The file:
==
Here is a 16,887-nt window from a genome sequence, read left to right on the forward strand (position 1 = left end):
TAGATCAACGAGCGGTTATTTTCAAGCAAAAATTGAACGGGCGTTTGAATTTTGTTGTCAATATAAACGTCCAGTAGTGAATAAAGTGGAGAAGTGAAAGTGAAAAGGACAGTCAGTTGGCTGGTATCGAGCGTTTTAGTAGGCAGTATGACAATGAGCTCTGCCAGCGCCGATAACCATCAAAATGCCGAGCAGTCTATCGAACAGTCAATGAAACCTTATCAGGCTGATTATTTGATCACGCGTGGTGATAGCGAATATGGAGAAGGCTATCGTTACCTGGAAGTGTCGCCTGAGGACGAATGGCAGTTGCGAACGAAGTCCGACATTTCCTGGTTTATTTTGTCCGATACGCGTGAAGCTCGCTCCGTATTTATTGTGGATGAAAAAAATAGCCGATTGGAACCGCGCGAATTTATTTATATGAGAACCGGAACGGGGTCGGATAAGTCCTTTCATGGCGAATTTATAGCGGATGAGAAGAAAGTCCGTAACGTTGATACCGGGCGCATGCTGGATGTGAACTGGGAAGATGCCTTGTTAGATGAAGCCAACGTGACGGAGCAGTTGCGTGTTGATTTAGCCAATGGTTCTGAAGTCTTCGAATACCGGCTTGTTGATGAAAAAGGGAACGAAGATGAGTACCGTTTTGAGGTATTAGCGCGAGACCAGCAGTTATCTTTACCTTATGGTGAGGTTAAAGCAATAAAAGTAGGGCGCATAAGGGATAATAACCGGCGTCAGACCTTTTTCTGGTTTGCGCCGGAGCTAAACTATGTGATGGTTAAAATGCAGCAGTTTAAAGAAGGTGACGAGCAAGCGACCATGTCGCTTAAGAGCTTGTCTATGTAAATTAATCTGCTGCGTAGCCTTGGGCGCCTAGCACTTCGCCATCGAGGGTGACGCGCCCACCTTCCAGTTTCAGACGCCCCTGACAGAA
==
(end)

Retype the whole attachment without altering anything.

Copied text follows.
Here is a 16,887-nt window from a genome sequence, read left to right on the forward strand (position 1 = left end):
TAGATCAACGAGCGGTTATTTTCAAGCAAAAATTGAACGGGCGTTTGAATTTTGTTGTCAATATAAACGTCCAGTAGTGAATAAAGTGGAGAAGTGAAAGTGAAAAGGACAGTCAGTTGGCTGGTATCGAGCGTTTTAGTAGGCAGTATGACAATGAGCTCTGCCAGCGCCGATAACCATCAAAATGCCGAGCAGTCTATCGAACAGTCAATGAAACCTTATCAGGCTGATTATTTGATCACGCGTGGTGATAGCGAATATGGAGAAGGCTATCGTTACCTGGAAGTGTCGCCTGAGGACGAATGGCAGTTGCGAACGAAGTCCGACATTTCCTGGTTTATTTTGTCCGATACGCGTGAAGCTCGCTCCGTATTTATTGTGGATGAAAAAAATAGCCGATTGGAACCGCGCGAATTTATTTATATGAGAACCGGAACGGGGTCGGATAAGTCCTTTCATGGCGAATTTATAGCGGATGAGAAGAAAGTCCGTAACGTTGATACCGGGCGCATGCTGGATGTGAACTGGGAAGATGCCTTGTTAGATGAAGCCAACGTGACGGAGCAGTTGCGTGTTGATTTAGCCAATGGTTCTGAAGTCTTCGAATACCGGCTTGTTGATGAAAAAGGGAACGAAGATGAGTACCGTTTTGAGGTATTAGCGCGAGACCAGCAGTTATCTTTACCTTATGGTGAGGTTAAAGCAATAAAAGTAGGGCGCATAAGGGATAATAACCGGCGTCAGACCTTTTTCTGGTTTGCGCCGGAGCTAAACTATGTGATGGTTAAAATGCAGCAGTTTAAAGAAGGTGACGAGCAAGCGACCATGTCGCTTAAGAGCTTGTCTATGTAAATTAATCTGCTGCGTAGCCTTGGGCGCCTAGCACTTCGCCATCGAGGGTGACGCGCCCACCTTCCAGTTTCAGACGCCCCTGACAGAA